Valuing Art-making

I’ve been browsing through articles today – and a couple caught my eye. First was about a study done on art-making by corporate executives, by John Bryan. Second was a post about when ballet dancers choose to retire, by Melody Datz.

The study about corporate executives was a little discouraging to me – after all, two-thirds of the respondents answered “No” to the first question, ending the survey altogether. But the second article reminded me that artists do not often enter a corporate workforce…many are starting their own businesses and companies, or looking for second careers that allow them to help others (nursing was one example in the article).

Should we expect the corporate world to value art-making? Do CEOs need to participate in art-making in order to value it? Why not ask CEOs the following questions:

  • Do you value art?
  • Do you consider art-making to be an indicator of creativity?
  • Are you creative?
  • Do you consider art-making or creativity when making hiring decisions?

Although the study seems to hint at the benefit of an executive’s art-making to his or her company’s bottom line, it doesn’t actually follow through with any sort of bottom line comparison of the CEOs who do and do not make art. I know that would be difficult comparison to make, but it still begs the question!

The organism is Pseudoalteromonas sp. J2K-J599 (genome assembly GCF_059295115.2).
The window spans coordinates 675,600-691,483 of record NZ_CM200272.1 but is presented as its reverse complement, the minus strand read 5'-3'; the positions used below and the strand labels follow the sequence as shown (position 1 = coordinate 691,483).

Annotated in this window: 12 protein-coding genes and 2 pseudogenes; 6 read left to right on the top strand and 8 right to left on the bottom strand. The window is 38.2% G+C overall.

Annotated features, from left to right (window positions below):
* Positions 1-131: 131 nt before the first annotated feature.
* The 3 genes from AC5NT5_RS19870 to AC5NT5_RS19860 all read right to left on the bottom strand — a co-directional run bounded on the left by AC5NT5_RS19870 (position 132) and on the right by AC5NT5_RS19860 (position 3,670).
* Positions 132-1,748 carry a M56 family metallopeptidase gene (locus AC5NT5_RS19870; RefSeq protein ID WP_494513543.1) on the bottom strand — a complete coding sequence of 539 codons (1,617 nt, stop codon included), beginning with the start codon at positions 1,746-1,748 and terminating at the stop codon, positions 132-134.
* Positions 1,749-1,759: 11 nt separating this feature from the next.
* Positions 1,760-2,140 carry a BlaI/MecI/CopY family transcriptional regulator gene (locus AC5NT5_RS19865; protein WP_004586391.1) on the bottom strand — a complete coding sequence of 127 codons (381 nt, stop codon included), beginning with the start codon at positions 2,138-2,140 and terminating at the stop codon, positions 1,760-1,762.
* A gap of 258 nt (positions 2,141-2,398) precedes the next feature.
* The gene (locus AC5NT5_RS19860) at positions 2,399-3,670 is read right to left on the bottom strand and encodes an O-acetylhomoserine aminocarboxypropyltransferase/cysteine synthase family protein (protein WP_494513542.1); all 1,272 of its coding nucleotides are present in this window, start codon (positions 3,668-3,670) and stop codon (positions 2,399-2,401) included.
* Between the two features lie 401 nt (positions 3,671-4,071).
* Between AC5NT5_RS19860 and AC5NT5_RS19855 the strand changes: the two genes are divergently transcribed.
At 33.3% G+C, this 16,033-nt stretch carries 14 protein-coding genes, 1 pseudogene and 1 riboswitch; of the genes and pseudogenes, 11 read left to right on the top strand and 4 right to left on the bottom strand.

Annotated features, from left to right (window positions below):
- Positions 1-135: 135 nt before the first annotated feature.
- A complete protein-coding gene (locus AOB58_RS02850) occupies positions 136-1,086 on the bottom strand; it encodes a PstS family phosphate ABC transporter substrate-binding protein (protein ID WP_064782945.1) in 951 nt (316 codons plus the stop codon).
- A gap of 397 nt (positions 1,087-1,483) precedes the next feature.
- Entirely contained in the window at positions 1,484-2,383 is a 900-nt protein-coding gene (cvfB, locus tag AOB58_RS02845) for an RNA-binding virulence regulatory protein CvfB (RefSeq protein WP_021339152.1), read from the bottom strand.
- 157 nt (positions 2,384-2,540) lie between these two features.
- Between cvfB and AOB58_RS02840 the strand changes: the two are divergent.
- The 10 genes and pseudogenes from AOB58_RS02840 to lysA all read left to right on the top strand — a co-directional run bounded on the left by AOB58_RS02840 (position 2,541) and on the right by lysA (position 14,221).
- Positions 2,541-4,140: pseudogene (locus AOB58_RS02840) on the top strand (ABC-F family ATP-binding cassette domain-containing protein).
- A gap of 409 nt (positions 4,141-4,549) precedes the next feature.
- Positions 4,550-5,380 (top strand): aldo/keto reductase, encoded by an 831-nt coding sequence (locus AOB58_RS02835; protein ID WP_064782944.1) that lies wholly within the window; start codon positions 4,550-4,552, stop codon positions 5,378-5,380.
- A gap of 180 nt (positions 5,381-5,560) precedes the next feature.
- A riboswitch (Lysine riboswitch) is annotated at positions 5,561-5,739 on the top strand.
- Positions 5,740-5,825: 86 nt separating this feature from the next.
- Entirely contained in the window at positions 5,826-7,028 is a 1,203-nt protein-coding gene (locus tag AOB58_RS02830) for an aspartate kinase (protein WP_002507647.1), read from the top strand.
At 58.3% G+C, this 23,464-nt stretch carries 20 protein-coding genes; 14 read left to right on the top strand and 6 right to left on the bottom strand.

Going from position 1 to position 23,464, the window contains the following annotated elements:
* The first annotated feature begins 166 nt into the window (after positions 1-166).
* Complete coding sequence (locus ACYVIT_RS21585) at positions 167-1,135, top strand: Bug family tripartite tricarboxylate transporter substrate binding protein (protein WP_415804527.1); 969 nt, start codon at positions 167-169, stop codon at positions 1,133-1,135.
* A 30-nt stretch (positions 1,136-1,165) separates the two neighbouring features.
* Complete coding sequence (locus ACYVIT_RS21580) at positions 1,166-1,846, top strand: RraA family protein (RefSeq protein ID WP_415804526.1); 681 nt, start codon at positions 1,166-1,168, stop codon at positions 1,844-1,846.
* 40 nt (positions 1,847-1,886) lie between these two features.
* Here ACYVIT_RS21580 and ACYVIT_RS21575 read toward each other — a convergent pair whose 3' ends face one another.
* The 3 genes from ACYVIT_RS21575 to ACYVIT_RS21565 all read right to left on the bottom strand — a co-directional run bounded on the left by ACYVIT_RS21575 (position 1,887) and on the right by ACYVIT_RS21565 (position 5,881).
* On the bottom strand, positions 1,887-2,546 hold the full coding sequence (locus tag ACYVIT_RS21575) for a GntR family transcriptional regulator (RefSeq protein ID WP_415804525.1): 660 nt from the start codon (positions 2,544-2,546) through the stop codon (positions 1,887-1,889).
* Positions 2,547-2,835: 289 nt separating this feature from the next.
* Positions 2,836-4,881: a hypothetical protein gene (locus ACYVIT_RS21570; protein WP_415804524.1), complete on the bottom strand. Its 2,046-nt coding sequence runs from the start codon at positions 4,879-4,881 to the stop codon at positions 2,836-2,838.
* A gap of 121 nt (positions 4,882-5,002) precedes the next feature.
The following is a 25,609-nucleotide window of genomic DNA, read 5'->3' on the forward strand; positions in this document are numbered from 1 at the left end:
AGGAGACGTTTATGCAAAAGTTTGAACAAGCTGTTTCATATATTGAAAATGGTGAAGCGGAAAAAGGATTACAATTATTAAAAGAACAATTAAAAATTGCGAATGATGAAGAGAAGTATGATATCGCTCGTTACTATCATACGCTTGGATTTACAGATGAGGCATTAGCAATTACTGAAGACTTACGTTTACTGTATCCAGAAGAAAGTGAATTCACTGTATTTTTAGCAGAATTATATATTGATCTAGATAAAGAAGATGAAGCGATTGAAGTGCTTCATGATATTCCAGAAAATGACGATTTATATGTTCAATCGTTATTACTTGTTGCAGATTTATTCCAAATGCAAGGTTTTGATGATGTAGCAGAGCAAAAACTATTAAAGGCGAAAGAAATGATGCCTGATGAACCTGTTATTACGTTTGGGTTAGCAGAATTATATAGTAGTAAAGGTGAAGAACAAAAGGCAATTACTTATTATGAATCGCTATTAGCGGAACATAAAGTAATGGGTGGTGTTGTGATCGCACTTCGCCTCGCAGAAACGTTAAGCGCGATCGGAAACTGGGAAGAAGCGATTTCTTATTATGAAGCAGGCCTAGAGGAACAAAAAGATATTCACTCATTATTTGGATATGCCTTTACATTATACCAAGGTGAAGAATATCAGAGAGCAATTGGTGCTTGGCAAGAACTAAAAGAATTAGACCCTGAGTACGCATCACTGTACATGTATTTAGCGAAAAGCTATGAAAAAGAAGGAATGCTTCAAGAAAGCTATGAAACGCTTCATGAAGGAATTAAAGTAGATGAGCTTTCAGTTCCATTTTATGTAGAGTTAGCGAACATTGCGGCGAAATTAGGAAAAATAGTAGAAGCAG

Mr. Bryan claims, “But while creativity is an attribute that is subjective and hard to identify, art maker is an objective attribute that is easily identified.” I don’t know if I necessarily agree with that statement. These days, so many corporate executives are enabling art by granting, sponsoring, and sitting on boards. Can we say that without them the art would still be made? Maybe. But as it is, it is often corporations and their executives that fund and lead arts organizations – is that not counted as making art?

The survey implied making art is a direct correlation to developing creativity, which is the basis of the increased bottom line performance statistic mentioned at the beginning of the “Art-Making” article. Can’t creativity be fostered through the enjoyment of art? Isn’t that what every arts org mission statement says anyway: “…to foster the enjoyment of <art form> and creative thinking and problem solving that results from <art form>”? (Oh, and if you are writing a new mission statement for your org, you’re welcome. I just saved you 12 hours of board retreat!)

These are a lot of questions, and I certainly don’t have the answers. It was just interesting to me that a study about art-making was so very specific in the definition that it likely didn’t account for any other arts participation at all. Maybe that was the point. Sometimes there is beauty in simplicity but this study was too basic for any real questions to be answered.


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